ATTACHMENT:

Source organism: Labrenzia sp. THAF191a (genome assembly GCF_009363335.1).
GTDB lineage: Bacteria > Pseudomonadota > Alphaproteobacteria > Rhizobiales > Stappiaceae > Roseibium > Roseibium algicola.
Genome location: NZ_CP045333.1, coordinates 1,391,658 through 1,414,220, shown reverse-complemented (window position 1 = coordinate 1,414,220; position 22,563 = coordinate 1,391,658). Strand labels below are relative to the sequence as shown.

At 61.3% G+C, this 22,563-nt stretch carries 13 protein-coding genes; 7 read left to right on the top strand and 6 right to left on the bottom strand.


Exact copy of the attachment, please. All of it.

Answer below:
Source organism: Labrenzia sp. THAF191a (genome assembly GCF_009363335.1).
GTDB lineage: Bacteria > Pseudomonadota > Alphaproteobacteria > Rhizobiales > Stappiaceae > Roseibium > Roseibium algicola.
Genome location: NZ_CP045333.1, coordinates 1,391,658 through 1,414,220, shown reverse-complemented (window position 1 = coordinate 1,414,220; position 22,563 = coordinate 1,391,658). Strand labels below are relative to the sequence as shown.

At 61.3% G+C, this 22,563-nt stretch carries 13 protein-coding genes; 7 read left to right on the top strand and 6 right to left on the bottom strand.